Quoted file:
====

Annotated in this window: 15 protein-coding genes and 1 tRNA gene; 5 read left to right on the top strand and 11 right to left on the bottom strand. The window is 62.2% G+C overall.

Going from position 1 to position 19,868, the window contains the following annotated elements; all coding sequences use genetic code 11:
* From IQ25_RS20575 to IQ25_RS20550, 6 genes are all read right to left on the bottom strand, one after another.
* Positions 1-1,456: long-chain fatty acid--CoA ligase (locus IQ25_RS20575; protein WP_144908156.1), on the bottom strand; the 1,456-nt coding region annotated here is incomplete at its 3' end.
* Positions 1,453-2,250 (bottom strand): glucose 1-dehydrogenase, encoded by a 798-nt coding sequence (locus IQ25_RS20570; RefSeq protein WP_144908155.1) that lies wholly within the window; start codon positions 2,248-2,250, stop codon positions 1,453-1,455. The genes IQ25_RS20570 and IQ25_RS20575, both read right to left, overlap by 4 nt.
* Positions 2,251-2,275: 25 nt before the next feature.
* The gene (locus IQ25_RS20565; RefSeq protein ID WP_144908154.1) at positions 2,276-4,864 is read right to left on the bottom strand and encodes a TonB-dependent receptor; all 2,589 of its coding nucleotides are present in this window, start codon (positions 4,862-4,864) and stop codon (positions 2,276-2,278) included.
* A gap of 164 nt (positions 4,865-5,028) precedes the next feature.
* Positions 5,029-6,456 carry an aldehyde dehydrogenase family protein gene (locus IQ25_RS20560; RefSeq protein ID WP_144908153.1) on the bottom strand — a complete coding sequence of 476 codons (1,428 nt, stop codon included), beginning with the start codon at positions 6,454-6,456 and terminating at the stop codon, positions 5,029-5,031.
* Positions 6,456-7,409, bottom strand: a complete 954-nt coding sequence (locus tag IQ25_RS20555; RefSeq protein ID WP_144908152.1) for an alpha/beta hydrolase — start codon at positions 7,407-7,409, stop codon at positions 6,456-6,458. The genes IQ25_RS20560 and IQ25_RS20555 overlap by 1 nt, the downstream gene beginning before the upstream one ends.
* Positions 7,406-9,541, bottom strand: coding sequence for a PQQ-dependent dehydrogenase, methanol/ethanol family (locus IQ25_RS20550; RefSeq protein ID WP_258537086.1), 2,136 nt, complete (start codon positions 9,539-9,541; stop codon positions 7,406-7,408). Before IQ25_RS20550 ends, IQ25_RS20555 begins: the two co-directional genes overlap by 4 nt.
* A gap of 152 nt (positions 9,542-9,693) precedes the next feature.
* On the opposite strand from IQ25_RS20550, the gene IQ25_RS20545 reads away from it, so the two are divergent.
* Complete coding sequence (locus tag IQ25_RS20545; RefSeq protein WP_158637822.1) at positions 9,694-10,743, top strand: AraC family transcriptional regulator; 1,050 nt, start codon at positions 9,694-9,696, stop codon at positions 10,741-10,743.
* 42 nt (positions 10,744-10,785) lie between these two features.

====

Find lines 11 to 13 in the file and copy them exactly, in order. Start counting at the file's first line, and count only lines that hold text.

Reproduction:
* Positions 7,406-9,541, bottom strand: coding sequence for a PQQ-dependent dehydrogenase, methanol/ethanol family (locus IQ25_RS20550; RefSeq protein ID WP_258537086.1), 2,136 nt, complete (start codon positions 9,539-9,541; stop codon positions 7,406-7,408). Before IQ25_RS20550 ends, IQ25_RS20555 begins: the two co-directional genes overlap by 4 nt.
* A gap of 152 nt (positions 9,542-9,693) precedes the next feature.
* On the opposite strand from IQ25_RS20550, the gene IQ25_RS20545 reads away from it, so the two are divergent.